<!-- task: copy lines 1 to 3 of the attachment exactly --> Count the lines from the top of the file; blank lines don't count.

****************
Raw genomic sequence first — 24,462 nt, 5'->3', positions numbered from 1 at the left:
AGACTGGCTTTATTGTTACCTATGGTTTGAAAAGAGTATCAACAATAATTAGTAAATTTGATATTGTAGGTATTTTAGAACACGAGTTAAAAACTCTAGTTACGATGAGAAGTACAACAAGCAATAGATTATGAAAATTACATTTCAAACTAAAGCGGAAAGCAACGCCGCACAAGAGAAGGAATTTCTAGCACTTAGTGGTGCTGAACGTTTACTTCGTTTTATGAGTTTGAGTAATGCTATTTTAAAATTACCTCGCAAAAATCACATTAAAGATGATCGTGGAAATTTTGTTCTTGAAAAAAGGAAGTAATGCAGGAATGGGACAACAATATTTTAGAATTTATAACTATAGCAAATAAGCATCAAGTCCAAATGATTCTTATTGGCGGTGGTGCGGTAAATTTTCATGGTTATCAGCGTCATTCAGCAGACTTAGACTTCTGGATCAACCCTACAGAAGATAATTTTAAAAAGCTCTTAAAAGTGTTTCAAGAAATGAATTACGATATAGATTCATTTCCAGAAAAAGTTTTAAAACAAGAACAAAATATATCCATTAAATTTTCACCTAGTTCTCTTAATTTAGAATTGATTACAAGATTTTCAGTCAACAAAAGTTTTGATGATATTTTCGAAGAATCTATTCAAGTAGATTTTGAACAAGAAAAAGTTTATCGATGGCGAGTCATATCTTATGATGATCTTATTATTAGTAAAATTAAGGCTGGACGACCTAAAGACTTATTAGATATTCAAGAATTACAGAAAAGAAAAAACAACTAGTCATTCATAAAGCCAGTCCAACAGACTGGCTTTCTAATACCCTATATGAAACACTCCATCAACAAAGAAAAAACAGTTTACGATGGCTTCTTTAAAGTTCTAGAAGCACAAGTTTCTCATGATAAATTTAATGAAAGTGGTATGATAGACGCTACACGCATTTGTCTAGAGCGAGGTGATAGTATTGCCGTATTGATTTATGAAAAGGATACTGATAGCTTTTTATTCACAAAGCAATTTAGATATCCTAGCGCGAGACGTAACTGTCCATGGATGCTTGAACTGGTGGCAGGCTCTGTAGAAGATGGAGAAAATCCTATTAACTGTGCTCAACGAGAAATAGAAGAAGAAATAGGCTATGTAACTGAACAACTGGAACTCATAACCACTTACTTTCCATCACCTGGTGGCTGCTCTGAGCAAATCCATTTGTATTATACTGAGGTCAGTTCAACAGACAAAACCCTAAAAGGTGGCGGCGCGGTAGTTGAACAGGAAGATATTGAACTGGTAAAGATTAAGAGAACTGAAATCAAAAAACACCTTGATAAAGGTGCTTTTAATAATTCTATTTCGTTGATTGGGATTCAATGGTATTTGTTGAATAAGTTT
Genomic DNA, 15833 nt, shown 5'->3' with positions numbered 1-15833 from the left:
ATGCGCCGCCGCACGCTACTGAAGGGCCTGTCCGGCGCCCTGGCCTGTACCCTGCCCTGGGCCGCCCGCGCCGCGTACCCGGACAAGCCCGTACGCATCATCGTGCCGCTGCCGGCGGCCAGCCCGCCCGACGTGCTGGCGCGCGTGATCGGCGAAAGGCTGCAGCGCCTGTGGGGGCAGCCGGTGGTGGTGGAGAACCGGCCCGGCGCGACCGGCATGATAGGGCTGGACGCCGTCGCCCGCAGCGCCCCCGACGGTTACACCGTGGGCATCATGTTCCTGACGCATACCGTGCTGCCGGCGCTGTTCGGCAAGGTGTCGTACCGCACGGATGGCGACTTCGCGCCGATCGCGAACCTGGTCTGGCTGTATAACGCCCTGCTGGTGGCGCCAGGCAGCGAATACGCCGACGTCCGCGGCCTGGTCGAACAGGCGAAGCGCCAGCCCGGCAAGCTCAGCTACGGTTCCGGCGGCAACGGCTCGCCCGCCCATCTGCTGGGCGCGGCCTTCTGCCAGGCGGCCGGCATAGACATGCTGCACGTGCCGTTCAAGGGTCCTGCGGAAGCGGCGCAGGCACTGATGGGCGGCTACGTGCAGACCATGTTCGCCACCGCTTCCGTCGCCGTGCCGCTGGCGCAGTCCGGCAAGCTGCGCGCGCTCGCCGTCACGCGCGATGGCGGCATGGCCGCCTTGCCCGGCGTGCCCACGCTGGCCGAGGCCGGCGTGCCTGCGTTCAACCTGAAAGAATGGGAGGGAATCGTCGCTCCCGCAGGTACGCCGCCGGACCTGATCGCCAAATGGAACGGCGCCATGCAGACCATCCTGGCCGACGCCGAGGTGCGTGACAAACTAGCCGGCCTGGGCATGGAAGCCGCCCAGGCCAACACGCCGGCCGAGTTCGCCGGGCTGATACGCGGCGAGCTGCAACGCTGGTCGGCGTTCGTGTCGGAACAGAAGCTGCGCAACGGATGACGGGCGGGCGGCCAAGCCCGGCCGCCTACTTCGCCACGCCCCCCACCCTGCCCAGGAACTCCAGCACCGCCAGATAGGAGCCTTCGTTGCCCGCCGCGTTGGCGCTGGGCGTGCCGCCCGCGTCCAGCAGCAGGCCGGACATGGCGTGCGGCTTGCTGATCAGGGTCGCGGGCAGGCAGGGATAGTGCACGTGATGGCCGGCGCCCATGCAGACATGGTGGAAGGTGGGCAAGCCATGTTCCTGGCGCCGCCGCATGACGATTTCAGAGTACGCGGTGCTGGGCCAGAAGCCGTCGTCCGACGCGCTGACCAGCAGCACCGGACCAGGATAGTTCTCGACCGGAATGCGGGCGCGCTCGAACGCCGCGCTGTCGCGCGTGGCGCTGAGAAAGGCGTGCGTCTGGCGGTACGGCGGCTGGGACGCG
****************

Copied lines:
Raw genomic sequence first — 24,462 nt, 5'->3', positions numbered from 1 at the left:
AGACTGGCTTTATTGTTACCTATGGTTTGAAAAGAGTATCAACAATAATTAGTAAATTTGATATTGTAGGTATTTTAGAACACGAGTTAAAAACTCTAGTTACGATGAGAAGTACAACAAGCAATAGATTATGAAAATTACATTTCAAACTAAAGCGGAAAGCAACGCCGCACAAGAGAAGGAATTTCTAGCACTTAGTGGTGCTGAACGTTTACTTCGTTTTATGAGTTTGAGTAATGCTATTTTAAAATTACCTCGCAAAAATCACATTAAAGATGATCGTGGAAATTTTGTTCTTGAAAAAAGGAAGTAATGCAGGAATGGGACAACAATATTTTAGAATTTATAACTATAGCAAATAAGCATCAAGTCCAAATGATTCTTATTGGCGGTGGTGCGGTAAATTTTCATGGTTATCAGCGTCATTCAGCAGACTTAGACTTCTGGATCAACCCTACAGAAGATAATTTTAAAAAGCTCTTAAAAGTGTTTCAAGAAATGAATTACGATATAGATTCATTTCCAGAAAAAGTTTTAAAACAAGAACAAAATATATCCATTAAATTTTCACCTAGTTCTCTTAATTTAGAATTGATTACAAGATTTTCAGTCAACAAAAGTTTTGATGATATTTTCGAAGAATCTATTCAAGTAGATTTTGAACAAGAAAAAGTTTATCGATGGCGAGTCATATCTTATGATGATCTTATTATTAGTAAAATTAAGGCTGGACGACCTAAAGACTTATTAGATATTCAAGAATTACAGAAAAGAAAAAACAACTAGTCATTCATAAAGCCAGTCCAACAGACTGGCTTTCTAATACCCTATATGAAACACTCCATCAACAAAGAAAAAACAGTTTACGATGGCTTCTTTAAAGTTCTAGAAGCACAAGTTTCTCATGATAAATTTAATGAAAGTGGTATGATAGACGCTACACGCATTTGTCTAGAGCGAGGTGATAGTATTGCCGTATTGATTTATGAAAAGGATACTGATAGCTTTTTATTCACAAAGCAATTTAGATATCCTAGCGCGAGACGTAACTGTCCATGGATGCTTGAACTGGTGGCAGGCTCTGTAGAAGATGGAGAAAATCCTATTAACTGTGCTCAACGAGAAATAGAAGAAGAAATAGGCTATGTAACTGAACAACTGGAACTCATAACCACTTACTTTCCATCACCTGGTGGCTGCTCTGAGCAAATCCATTTGTATTATACTGAGGTCAGTTCAACAGACAAAACCCTAAAAGGTGGCGGCGCGGTAGTTGAACAGGAAGATATTGAACTGGTAAAGATTAAGAGAACTGAAATCAAAAAACACCTTGATAAAGGTGCTTTTAATAATTCTATTTCGTTGATTGGGATTCAATGGTATTTGTTGAATAAGTTT
Genomic DNA, 15833 nt, shown 5'->3' with positions numbered 1-15833 from the left: